Thursday, April 1, 2010

Meet Nova

I just got home from a walk to my bank. Forgot it was the first of the month and had to put some money in an account before the auto withdrawal that comes out of that account every first of the month! It's a beautiful afternoon, by the way, warm and sunny although rather windy but it's a warm wind which makes it quite tolerable.

As I walked into the bank branch, I was dismayed to see a line up of at least eight people (I've never had more than one person in line in front of me at this particular branch before - I guess the combination of the long weekend and the first of the month brought everybody out). But I was quickly distracted by the sight of a young guy holding...are you ready?...a peregrine falcon!!

Of course I went right over to see what was what, especially since no one else seemed to be paying any attention to them, even though everyone noticed they were there. It was kind of funny and sad to watch, really - how people would look, do a bit of a double take and then turn away. Doesn't anyone have any curiosity any more? Never mind that it was a beautiful bird, no more than a foot high and rather small in size, not at all threatening - not to humans, anyway!

The guy's name was Kyle and he introduced me to Nova, who is a male about 10 months old. Kyle works with The Canadian Peregrine Foundation and takes the bird to schools and places like the bank (who is one of their sponsors) so people can learn about the birds and the Foundation's various programs. (for a bit of amusement, move your cursor, you'll see a bird flying around).

If you click here, you can see Nova's web page which has pictures of him when he was first born. He doesn't look at all like he did when he was a tiny, fluffy baby covered in downy white fluff! (okay, "fluff" probably isn't the scientific name for it.) Here's a closeup of how pretty he is now. He's not fully mature yet, which will take another year or two. Apparently his feathers and markings will change colour as he gets to be an adult but he won't get any larger.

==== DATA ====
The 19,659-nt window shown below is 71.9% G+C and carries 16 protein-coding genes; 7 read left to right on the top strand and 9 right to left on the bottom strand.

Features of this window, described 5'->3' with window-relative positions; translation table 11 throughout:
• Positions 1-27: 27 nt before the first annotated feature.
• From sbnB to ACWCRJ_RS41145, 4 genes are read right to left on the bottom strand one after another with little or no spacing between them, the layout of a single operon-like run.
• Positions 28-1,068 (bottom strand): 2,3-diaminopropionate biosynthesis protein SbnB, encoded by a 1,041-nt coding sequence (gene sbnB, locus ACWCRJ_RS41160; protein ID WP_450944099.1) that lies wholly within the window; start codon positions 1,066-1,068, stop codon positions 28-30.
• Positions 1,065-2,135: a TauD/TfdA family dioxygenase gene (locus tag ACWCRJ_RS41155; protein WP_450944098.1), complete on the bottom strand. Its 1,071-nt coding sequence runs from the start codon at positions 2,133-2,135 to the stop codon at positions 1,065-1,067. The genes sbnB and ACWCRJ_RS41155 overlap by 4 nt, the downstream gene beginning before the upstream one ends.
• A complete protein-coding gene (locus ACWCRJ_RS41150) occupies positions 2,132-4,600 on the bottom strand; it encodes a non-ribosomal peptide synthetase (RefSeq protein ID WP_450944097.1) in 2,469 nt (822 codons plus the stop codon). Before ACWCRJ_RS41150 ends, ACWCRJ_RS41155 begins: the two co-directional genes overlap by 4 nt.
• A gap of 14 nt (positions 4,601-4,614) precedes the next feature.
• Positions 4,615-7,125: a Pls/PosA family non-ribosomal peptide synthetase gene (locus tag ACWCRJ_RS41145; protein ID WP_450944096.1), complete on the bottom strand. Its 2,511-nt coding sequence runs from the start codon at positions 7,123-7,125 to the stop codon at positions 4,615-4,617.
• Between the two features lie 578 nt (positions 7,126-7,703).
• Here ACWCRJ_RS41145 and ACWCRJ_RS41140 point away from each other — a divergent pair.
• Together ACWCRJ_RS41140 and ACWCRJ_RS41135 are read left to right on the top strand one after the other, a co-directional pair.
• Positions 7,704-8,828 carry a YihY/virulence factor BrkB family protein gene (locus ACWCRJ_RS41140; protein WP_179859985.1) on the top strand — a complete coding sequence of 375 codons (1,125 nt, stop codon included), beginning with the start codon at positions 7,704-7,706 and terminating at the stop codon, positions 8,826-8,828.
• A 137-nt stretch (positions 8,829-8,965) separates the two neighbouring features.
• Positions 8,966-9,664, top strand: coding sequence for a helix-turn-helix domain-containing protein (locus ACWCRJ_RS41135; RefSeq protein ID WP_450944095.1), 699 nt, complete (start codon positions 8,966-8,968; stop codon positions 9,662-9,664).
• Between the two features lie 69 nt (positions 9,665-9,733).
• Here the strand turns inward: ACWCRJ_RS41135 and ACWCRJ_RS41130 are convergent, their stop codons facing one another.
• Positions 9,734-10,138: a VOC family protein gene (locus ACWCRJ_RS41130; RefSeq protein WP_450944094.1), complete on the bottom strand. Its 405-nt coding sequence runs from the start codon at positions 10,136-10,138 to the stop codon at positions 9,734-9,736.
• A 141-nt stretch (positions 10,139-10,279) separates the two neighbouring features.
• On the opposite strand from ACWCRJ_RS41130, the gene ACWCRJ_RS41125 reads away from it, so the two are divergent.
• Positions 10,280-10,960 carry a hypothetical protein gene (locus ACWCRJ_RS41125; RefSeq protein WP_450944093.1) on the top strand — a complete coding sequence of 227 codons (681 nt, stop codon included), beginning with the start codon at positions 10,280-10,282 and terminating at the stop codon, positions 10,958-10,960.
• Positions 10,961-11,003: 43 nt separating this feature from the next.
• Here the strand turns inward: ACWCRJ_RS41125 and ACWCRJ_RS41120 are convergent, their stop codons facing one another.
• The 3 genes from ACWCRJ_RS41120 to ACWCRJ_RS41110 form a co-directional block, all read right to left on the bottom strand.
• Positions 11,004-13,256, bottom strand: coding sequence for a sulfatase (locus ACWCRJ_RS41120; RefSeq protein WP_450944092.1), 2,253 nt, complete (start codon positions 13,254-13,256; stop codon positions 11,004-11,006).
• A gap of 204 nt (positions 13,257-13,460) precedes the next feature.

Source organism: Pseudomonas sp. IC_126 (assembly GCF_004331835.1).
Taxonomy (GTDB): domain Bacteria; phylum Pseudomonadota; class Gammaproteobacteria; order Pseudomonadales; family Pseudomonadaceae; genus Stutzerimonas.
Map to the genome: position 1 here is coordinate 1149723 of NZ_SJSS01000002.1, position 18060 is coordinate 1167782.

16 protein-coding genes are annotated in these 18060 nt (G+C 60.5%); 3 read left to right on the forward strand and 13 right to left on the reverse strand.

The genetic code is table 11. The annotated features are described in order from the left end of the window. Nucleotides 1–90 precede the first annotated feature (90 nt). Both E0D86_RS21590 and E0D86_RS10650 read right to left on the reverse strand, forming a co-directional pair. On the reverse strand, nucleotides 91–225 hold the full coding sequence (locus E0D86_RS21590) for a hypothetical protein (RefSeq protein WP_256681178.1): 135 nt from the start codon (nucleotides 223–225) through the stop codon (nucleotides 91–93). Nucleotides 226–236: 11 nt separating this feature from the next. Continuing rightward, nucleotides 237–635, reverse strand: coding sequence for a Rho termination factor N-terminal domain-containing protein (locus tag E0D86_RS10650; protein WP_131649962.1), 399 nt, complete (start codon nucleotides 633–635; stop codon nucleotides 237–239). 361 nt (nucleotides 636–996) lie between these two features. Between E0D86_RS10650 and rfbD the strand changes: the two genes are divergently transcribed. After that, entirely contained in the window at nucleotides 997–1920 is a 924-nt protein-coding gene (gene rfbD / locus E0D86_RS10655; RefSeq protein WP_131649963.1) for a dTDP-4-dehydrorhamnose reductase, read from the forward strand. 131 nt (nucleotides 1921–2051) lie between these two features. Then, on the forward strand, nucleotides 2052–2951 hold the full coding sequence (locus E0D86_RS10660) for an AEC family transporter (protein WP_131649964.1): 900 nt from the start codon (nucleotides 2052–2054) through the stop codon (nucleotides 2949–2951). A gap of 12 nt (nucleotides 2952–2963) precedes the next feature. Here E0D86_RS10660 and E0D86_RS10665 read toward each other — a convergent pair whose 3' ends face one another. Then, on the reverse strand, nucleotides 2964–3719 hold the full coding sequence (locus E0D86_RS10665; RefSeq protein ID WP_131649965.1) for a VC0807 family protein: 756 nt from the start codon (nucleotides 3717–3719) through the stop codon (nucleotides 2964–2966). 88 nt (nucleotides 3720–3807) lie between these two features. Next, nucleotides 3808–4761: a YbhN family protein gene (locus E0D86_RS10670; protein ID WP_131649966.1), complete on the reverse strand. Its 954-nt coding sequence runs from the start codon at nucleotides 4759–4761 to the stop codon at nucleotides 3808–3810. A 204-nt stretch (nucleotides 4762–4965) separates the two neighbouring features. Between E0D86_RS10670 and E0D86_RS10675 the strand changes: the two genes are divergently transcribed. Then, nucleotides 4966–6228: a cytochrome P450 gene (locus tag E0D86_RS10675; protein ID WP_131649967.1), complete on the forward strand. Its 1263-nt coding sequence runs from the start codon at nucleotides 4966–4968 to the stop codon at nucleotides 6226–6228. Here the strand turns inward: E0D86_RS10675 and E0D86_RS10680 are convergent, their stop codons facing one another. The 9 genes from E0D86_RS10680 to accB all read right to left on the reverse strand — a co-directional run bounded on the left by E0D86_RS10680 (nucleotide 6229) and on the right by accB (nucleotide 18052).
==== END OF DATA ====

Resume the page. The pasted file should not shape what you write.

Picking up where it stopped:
I was sorely tempted to touch his beautiful feathers but I restrained myself. He seemed quite calm but his eyes were always in motion as he checked everything out. Kyle stroked his feet with his bare right hand from time to time while we talked and sprayed him with water (to keep him cool), which Nova really liked. The feathers around his face started to puff out, which meant he was enjoying himself, and then he gave himself a big shake.

He eats quail meat, which is gamier than chicken and doesn't have all the artificial ingredients added to it that commercial chicken does, so it's better for the birds.

Peregrine falcons came close to extinction back in the 1960's as the result of DDT poisoning but conservation efforts have helped in reversing the trend. Not everyone knows that there are several nesting pairs of peregrine falcons in the Toronto area, two of them right in the heart of downtown. If you click on the "Live Webcam" link on the Foundation's website, you can see the locations and see what the birds are up to.

All in all, a very exciting trip to the bank! As much as part of me rebels at the thought of any wild animal living in captivity, I recognize the importance of programs like this in preserving various species and I am grateful for the opportunity to see this magnificient creature up close and personal!

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